Maintenance costs comprise a large percentage of a manufacturer’s revenue from goods sold, with data from the US Department of Commerce quoting a range from 15% to 70%. Since maintenance supports optimal operations, it is surprising how often negotiations for maintenance service contracts focus solely on reducing maintenance costs.
With cost-control being the only goal, an adversarial relationship begins with each party seeking to defend their profits in a zero-sum game anchored by an arbitrary number. Forcing contractors to operate on razor-thin margins will drive behaviors and decision-making that prevent efficient and effective maintenance, adversely impacting operations.
4 Tips that drive better outcomes in maintenance negotiations
1. Focus on mutual benefit and partnership
At no point in a maintenance service contract does ultimate risk transfer to the contractor. It always stays with the client. Therefore it makes no sense to bankrupt a contractor or cause them financial pain as they will seek ways to recover margin from the contract, to the detriment of efficient operations.
Approach maintenance discussions as a partnership, acknowledging the need for your partner to receive a fair return for their labor. Yet, in any partnership, success and failures are shared. Therefore, ask your contractor to price their services to provide an agreed percentage of equipment availability.
Below that, their profit margins reduce in the same way yours will from excessive equipment downtime. When they exceed the availability target, they share the increased revenue you receive by gaining an extra profit uplift.
2. Agree on bi-lateral service levels
Clients often demand service level agreements (SLA) which are onerous to the contractor while giving themselves all care but no responsibility. Suppose you as a client make equipment available late, fail to supply needed spares, demand equipment back early, or constantly change planned shuts at the last minute. In that case, the contractor is penalized for not meeting the SLA despite your team contributing to the failure.
Agree to an SLA that identifies the responsibilities of all your employees to support the contractor to be successful. Where you fail in that responsibility, subsequent impacts to equipment availability or agreed deadlines are on you, not the contractor. It’s a partnership, remember? Help the contractor to help you.
3. Create an expectation of continuous improvement
Many key performance indicators (KPI) applied to maintenance contractors are constructed to control and direct rather than emphasize aspirational business goals. Leave the maintenance expertise and knowledge to your contractor by not presuming you know how they should do the maintenance; instead, focus on your business needs. When negotiating a maintenance service contract, develop KPIs in partnership with your contractor.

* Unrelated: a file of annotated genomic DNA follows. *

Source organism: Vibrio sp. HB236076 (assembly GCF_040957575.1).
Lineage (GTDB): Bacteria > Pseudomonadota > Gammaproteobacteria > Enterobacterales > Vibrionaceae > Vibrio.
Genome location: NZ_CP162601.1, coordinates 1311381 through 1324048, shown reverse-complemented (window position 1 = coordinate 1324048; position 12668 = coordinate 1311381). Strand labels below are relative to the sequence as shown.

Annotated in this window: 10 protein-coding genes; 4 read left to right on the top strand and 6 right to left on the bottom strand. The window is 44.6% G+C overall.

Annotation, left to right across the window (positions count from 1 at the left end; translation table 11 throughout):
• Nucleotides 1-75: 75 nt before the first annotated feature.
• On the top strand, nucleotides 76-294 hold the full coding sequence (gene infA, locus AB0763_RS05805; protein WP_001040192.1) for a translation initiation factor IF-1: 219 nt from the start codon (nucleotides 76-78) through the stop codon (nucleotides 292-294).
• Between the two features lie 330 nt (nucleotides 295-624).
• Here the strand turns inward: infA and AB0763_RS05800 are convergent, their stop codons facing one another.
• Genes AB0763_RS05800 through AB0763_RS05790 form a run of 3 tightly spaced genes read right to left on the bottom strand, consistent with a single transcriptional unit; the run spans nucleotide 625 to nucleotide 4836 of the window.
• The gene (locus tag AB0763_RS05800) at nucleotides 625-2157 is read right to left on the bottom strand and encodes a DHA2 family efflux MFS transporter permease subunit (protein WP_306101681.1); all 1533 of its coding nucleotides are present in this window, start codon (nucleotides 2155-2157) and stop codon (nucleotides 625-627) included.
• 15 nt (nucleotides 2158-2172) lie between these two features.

Remember: when drafting the KPI, impossible targets demotivate, as do goals for which the means of achievement are not solely with the contractor. Focus on results that drive tangible business benefits for you while providing a stretch target to your contractor. Help them understand that such KPIs will be a moving target. Once reached, they will either increment or lock at that point while you agree to new metrics.
4. Clarify divisions of responsibilities
While agreeing on a scope of work is crucial to price a maintenance contract accurately, being clear on who is responsible for each action supporting the work scope is just as important. Most friction and failures in business occur at interfaces or boundaries, hence describing something as “falling through the cracks.”
A division of responsibilities (DoR) is a key document to ensure the success of internal processes and procedures. It must be an operational and tactical document, not a high-level strategy or aspirational description. When writing the DoR, all cross-boundary interfaces should be considered, including emergency and contingency procedures. Within the DoR, use a RACI chart to clarify individual responsibilities for each critical task. Your contractor and employees will work more efficiently, and maintenance shuts will flow smoothly when all parties know who is responsible for which action and what their expected role is.
Before entering negotiation on a maintenance service contract, you get to decide whether you enter a destructive downward spiral or a combined aspirational ascent. A sole focus on cost when negotiating maintenance will destroy value in your organization, guaranteed. Understanding what success looks like for both yourself and your maintenance contractor allows you to draft an agreement that emphasizes mutual wins. As a partnership, you rise or fall together, focused on maintenance outcomes that offer both parties tangible and quantifiable business benefits.
Bryan Christiansen is the founder and CEO of Limble CMMS. Limble is a modern, easy-to-use mobile CMMS software that takes the stress and chaos out of maintenance by helping managers organize, automate, and streamline their maintenance operations.